You may have a wonderful tenant, but when it comes time to sell the tenanted property, you may find out that the buyer actually intends to use the property for him or herself.
What is your legal recourse to evict a tenant because you’re selling your house or condo?
According to the Residential Tenancies Act all covenants concerning things related to a rental unit or the residential complex in which it is located “run with the land,” whether or not the things are in existence at the time the covenants are made. In simple terms, this means that a tenant cannot be evicted just because that the building, in which his/her rental unit is located is sold to another owner.
However, the buyer may very well want the property for herself and her family, i.e. s/he wants the property to be free of tenant. In these cases, an agreement or purchase and sale of the real estate property would usually include a provision that the property must be “delivered to the buyer” free of tenants. In these situations, The Residential Tenancies Act does permit eviction of the tenant, to ensure that the buyer is able to use the property as he or she wishes. At the same time, there is a procedure for eviction that must be followed to the dot, since the Act is designed to make sure the tenant isn’t evicted “frivolously,” i.e. so the landlord doesn’t use sale of the property as an excuse to get rid of a tenant s/he doesn’t like.
In general, the Act will require the landlord to prove that the property is, in fact, being sold, and that the new owner does, in fact, need for his or her own needs.
What the landlord must prove to evict a tenant because the property is being sold
- First, a tenant can be evicted from the rental unit only after the landlord has entered an agreement of purchase and sale. It is not enough for the landlord to just have an intention to sell the property
- A tenant can be evicted after the sale of the property only in case the purchaser of the property requires it for his own needs. In other words, the buyer must be acquiring the property to for use by him or herself or members of his/her immediate family. If the purchaser requires the rental unit for any other purpose, for example he/she is going to have other tenants, the current tenant cannot be evicted based on this ground.
Process for evicting a tenant because the property is being sold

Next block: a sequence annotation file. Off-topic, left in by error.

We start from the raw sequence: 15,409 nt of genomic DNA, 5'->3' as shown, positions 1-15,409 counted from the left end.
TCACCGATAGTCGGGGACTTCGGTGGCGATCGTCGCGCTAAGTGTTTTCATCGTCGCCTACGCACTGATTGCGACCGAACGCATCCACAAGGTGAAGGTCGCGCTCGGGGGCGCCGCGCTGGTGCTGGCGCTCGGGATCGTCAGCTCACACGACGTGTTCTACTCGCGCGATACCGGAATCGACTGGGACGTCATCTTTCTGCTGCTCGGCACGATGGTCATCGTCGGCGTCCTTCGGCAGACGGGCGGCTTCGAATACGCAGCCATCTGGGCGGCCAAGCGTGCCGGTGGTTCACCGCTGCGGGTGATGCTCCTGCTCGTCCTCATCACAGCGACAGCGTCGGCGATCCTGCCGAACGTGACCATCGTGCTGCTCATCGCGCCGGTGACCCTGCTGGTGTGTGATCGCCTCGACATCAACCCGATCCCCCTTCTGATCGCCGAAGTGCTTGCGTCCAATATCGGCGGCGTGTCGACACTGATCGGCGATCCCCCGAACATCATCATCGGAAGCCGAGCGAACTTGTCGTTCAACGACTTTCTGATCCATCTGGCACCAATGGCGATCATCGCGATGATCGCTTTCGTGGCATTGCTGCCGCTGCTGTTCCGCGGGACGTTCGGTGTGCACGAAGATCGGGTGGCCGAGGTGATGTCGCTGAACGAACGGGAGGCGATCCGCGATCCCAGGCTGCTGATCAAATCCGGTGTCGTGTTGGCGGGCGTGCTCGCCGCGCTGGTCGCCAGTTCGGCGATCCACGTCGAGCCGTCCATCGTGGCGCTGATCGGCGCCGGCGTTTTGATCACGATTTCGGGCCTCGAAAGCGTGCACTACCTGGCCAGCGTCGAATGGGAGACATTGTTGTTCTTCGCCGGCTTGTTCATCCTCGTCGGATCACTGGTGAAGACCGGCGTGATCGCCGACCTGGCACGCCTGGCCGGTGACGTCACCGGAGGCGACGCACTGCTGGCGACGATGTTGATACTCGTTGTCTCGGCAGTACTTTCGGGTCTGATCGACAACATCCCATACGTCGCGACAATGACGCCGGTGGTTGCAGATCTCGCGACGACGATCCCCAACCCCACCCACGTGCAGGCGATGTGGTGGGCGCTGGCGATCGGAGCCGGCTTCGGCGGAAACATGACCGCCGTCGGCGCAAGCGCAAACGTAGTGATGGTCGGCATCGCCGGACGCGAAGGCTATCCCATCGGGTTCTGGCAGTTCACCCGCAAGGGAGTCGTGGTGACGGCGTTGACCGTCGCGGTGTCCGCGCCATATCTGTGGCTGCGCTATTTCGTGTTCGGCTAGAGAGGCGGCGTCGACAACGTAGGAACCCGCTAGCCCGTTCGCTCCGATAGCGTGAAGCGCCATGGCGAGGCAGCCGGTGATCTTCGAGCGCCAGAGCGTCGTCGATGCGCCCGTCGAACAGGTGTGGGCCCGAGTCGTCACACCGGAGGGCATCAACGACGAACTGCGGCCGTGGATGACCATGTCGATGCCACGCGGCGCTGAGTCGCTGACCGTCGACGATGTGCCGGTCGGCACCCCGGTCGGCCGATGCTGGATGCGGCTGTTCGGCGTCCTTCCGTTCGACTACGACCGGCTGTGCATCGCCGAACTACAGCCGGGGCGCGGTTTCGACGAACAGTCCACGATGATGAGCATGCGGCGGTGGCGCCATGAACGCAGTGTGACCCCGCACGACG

- The Residential Tenancies Act regulates the procedure how the tenancy can be terminated if the purchaser needs the rental unit. The process begins with the landlord serving the tenant with a proper eviction notice. The Act says that after the agreement of purchase and sale, this notice is deemed to be given by the landlord to the tenant on behalf of the purchaser.
- The tenant has to be given 60 days to move out, and must be told to move out at the end of the rental period, or two months after receiving the notice if the tenancy is month to month. S/he has no obligation to move out if s/he believes the notice is groundless or given in “bad faith,” i.e. if the tenant essentially believes the landlord isn’t being honest. It is essential that the notice is filled out properly so it is approved by the Board. Otherwise, you may find yourself in a situation where you come to an eviction hearing, the Board member doesn’t recognize the improper eviction notice, and you are forced to start over, which is especially problematic given that your closing date is coming up and a new notice has to give the tenant another two months to move out!
- If the tenant does not move out within the time set in the notice, the landlord can file an application to evict the tenant with the Landlord and Tenant Board. The application must be accompanied with a copy of the eviction notice and additional documents certifying that the notice was properly served and that the purchaser needs the property for his/her own needs. Upon receiving a properly completed application, the Landlord and Tenant Board sets the date of hearing of the application and issues a Notice of Hearing.
- The hearing is the most complex part of the procedure. The Landlord and Tenant Board does not issue an eviction order unless it is proven that the Notice to Terminate the Tenancy because the purchaser requires the rental unit for his or her own needs is issued in good faith, i.e. unless it is proven that the property is being sold and the buyer intends to use it for his/her personal needs. The evidence to be used to prove this will vary depending on each situation, and it is crucial that the best possible case is made at the hearing.
The eviction process based on the grounds that the buyer needs the property for his/her personal needs is fairly complicated – strict procedural rules must be followed, and the landlord’s case must be very persuasively presented at the hearing. There is a high test the landlord must meet to prove that his/her eviction request isn’t frivolous. In addition, the stakes are high – if the tenant isn’t evicted, the closing date is delayed or the deal is off altogether, which, I’m sure you can appreciate, leads to significant hassles and expenses. Given the complexity and importance of the situation, we recommend retaining a paralegal. Please feel free to contact us for a an assessment of your case.